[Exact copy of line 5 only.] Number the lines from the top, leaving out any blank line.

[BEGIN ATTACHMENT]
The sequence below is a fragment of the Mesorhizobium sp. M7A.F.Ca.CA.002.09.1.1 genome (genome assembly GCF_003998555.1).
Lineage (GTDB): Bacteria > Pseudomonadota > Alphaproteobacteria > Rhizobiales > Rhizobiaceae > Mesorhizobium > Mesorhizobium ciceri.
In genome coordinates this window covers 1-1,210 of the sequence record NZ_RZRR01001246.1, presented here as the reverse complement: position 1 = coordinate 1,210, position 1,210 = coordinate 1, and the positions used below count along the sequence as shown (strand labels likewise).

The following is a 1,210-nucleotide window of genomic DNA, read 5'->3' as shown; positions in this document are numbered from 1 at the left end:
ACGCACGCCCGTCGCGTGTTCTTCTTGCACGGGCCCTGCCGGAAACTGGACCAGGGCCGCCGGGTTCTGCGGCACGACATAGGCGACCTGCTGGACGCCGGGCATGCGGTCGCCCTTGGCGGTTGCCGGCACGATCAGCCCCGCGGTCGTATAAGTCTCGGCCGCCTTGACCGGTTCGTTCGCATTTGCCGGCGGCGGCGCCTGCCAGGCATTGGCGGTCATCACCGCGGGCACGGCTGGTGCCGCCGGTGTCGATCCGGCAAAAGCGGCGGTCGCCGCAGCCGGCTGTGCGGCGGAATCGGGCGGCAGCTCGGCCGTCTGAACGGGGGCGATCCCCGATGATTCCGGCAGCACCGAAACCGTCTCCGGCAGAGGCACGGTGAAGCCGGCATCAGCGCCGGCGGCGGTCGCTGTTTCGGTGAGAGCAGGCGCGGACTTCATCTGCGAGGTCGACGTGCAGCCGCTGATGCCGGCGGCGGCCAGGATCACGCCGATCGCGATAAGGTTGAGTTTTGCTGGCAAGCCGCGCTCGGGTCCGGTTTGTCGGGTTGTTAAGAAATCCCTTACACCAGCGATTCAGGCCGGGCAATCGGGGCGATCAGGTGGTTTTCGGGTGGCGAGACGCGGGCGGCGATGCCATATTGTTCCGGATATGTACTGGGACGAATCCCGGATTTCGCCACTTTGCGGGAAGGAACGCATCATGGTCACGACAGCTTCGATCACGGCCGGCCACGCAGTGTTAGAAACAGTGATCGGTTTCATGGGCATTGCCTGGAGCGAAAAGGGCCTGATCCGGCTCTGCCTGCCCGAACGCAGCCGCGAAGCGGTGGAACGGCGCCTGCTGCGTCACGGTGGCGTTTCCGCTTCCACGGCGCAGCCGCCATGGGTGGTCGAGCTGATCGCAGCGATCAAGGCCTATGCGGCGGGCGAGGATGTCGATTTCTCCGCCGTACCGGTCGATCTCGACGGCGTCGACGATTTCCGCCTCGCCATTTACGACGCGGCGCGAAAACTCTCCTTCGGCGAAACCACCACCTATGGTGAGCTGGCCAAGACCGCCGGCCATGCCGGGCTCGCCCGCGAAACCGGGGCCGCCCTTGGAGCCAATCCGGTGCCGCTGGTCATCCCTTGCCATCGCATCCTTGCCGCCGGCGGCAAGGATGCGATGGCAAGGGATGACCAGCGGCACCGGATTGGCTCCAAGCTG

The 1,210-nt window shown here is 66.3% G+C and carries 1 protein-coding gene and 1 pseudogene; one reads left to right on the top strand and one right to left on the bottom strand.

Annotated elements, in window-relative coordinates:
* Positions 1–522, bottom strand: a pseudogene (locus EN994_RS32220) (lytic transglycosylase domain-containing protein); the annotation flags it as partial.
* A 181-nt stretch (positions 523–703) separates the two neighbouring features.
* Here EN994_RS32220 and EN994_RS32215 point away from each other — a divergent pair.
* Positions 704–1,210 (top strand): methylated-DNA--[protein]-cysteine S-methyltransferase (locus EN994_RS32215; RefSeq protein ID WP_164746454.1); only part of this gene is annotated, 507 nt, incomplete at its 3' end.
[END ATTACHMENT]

ACGCACGCCCGTCGCGTGTTCTTCTTGCACGGGCCCTGCCGGAAACTGGACCAGGGCCGCCGGGTTCTGCGGCACGACATAGGCGACCTGCTGGACGCCGGGCATGCGGTCGCCCTTGGCGGTTGCCGGCACGATCAGCCCCGCGGTCGTATAAGTCTCGGCCGCCTTGACCGGTTCGTTCGCATTTGCCGGCGGCGGCGCCTGCCAGGCATTGGCGGTCATCACCGCGGGCACGGCTGGTGCCGCCGGTGTCGATCCGGCAAAAGCGGCGGTCGCCGCAGCCGGCTGTGCGGCGGAATCGGGCGGCAGCTCGGCCGTCTGAACGGGGGCGATCCCCGATGATTCCGGCAGCACCGAAACCGTCTCCGGCAGAGGCACGGTGAAGCCGGCATCAGCGCCGGCGGCGGTCGCTGTTTCGGTGAGAGCAGGCGCGGACTTCATCTGCGAGGTCGACGTGCAGCCGCTGATGCCGGCGGCGGCCAGGATCACGCCGATCGCGATAAGGTTGAGTTTTGCTGGCAAGCCGCGCTCGGGTCCGGTTTGTCGGGTTGTTAAGAAATCCCTTACACCAGCGATTCAGGCCGGGCAATCGGGGCGATCAGGTGGTTTTCGGGTGGCGAGACGCGGGCGGCGATGCCATATTGTTCCGGATATGTACTGGGACGAATCCCGGATTTCGCCACTTTGCGGGAAGGAACGCATCATGGTCACGACAGCTTCGATCACGGCCGGCCACGCAGTGTTAGAAACAGTGATCGGTTTCATGGGCATTGCCTGGAGCGAAAAGGGCCTGATCCGGCTCTGCCTGCCCGAACGCAGCCGCGAAGCGGTGGAACGGCGCCTGCTGCGTCACGGTGGCGTTTCCGCTTCCACGGCGCAGCCGCCATGGGTGGTCGAGCTGATCGCAGCGATCAAGGCCTATGCGGCGGGCGAGGATGTCGATTTCTCCGCCGTACCGGTCGATCTCGACGGCGTCGACGATTTCCGCCTCGCCATTTACGACGCGGCGCGAAAACTCTCCTTCGGCGAAACCACCACCTATGGTGAGCTGGCCAAGACCGCCGGCCATGCCGGGCTCGCCCGCGAAACCGGGGCCGCCCTTGGAGCCAATCCGGTGCCGCTGGTCATCCCTTGCCATCGCATCCTTGCCGCCGGCGGCAAGGATGCGATGGCAAGGGATGACCAGCGGCACCGGATTGGCTCCAAGCTG